Pier Luigi Nervi, Stadio Giovanni Berta (now stadio comunale Artemio Franchi) (Florence, 1930-1933)


The stadium 'Giovanni Berta' was designed by Pier Luigi Nervi between 1929 and 1930, and built in the area of Campo di Marte between 1930 and 1933. The stadium was recognised by many as one of the most modern and advanced buildings of the time, implementing new, daring architectural solutions and elements, while cleverly drawing on coeval movements and experiences. Its most innovative features were the winding helicoidal stairs, the elegant cantilevered roof covering the grandstand, and the tower. The helicoidal stairs also had a symbolic function, as they resembled massive fasces. The stadium was named after Fascist militant Giovanni Berta, who had been killed by socialists in 1921, and had been honoured with the title of ‘Martyr of the Fascist Revolution’ by the regime.

Main Principles

  1. The Spatial Construction of the New Man’s Urban Reality

  2. Narrative Rationalization: Staging a Collective Spectacle


Soon after it was built, the Berta stadium was praised by many of the key figures of the architectural scene of the period, in particular the supporters of rationalist architecture, including Pier Maria Bardi, Giuseppe Pagano, and Giovanni Michelucci. On Casabella, Bardi extolled it as one of the few examples of Fascist architecture. Both he and Pagano drew attention to the fact that the Berta stadium was a work of engineering, which however, for the innovative aesthetic impact of its structures, was at the same time ‘voluntarily architectonic’. This comment sums up the debates about architectural forms and structures which were central in that period, and points to what Pagano and Bardi saw as the realization of the rationalist ideal of functionality, anti-decorativism and modernity.

Nervi never joined the rationalist movement and in some occasions he even criticized it, and always fiercely maintained a position of independence from the battles fought in the field of architecture in that period. However, he shared many of the concerns of the rationalist movement, as proved by the fact that the Berta stadium was hailed as one of the few really rationalist (or Fascist) buildings. Nervi, indeed, seems to actualize what Le Corbusier had called, a few years earlier, ‘the engineer’s aesthetic’, and which the Italian rationalist movement had embraced and advocated: an architectural aesthetic dimension not achieved through decoration, but through minimalism, functionality and the display of structural elements. Accordingly, the project of the Berta stadium is characterized by a refinement of forms conducted within the rigorous search for the best and most economical structural scheme, which constituted Nervi’s constructive model. It is worth mentioning that the stadium was praised also for being cost-effective. Nervi’s rational structural solutions and use of resources contributed to the low budget. The terraced steps of the grandstand also served as beams; the innovative design of the cantilevered roof system meant that the foundations did not experience any tensile forces, so they did not need expensive anchorages; and the thin shell roof also reduced the amount of construction material needed (Adriaenssens and Billington 2013).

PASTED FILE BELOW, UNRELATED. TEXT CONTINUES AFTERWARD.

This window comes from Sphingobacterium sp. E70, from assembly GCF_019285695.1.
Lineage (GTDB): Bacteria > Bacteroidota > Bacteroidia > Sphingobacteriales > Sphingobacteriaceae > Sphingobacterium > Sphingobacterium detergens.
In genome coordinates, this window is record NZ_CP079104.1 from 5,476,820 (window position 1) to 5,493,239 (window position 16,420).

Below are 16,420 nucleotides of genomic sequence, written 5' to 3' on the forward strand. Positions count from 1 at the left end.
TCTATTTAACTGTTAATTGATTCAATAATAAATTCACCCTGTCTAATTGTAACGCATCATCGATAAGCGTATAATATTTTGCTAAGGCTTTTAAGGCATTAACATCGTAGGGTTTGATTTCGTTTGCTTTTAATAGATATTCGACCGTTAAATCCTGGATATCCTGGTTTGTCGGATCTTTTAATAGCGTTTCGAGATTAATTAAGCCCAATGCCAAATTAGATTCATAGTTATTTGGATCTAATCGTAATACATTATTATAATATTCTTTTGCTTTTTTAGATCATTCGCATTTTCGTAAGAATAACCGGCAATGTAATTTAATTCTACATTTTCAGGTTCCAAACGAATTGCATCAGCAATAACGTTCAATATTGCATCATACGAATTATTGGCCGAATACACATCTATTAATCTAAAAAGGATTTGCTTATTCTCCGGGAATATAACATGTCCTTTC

The primary function of this building was also, importantly, connected to the Fascist regime’s celebration and promotion of sport and body training. The stadium represented a structure that enabled the development of this important sphere of the life of Fascist citizens, in a context which also encouraged healthy competition, as well as producing a mass spectacle which could attract large crowds. However, the Berta stadium was not only a site for practising and watching sport, but had the potential for hosting mass gatherings for other, particularly political, purposes. This potential was recognized by Bardi, who in an article published in Quadrante even envisaged using the stadium to stage the tragic story of the Fascist ‘martyr’ Giovanni Berta, turning the stadium into a ‘mass theatre’ (see 18 BL). The Berta stadium thus embodies the principles of constructive rationality and functionalism, applied to a building which represented a collective space for the encounter between the state, specifically the regime, and the masses.


Adriaenssens, Sigrid, and David P. Billington. 2013. ‘Nervi’s cantilevering stadium roofs: discipline of economy leads to inspiration’. Proceedings of the International Association for Shell and Spatial Structures Symposium 2013, http://formfindinglab.princeton.edu/wp-content/uploads/2011/09/nervi_cantilevering_roof.pdf

Antonelli, Micaela, Annalisa Trentin, and Tomaso Trombetti (eds). 2014. Pier Luigi Nervi: gli stadi per il calcio. Bologna: Bononia University Press.

Bardi, Piero Maria. 1933a. ‘Lo stadio di Firenze’. Casabella 64 (April): 5.

Bardi, Piero Maria. 1933b. ‘(Proposte) Sacra rappresentazione del fascismo’. Quadrante 1, no. 7 (November): 4.

De Seta, Cesare. 1987. Architetti italiani del Novecento. Roma: Laterza.

De Seta, Cesare. 1998. La cultura architettonica in Italia tra le due guerre. Naples: Electa Napoli.

Pagano, Giuseppe. 1933. ‘Ing. Pier Luigi Nervi. Stadio comunale G. Berta a Firenze.’ Casabella 4 (April): 38-41.

Rifkind, David. 2012. The Battle for Modernism: Quadrante and the Politicization of Architectural Discourse in Fascist Italy. Vicenza: Centro internazionale di studi di architettura Andrea Palladio; Venice: Marsilio.

Tentori, Francesco. 1990. P.M. Bardi: con le cronache artistiche de L’Ambrosiano 1930-33. Milan: Mazzotta.

Laura Pennacchietti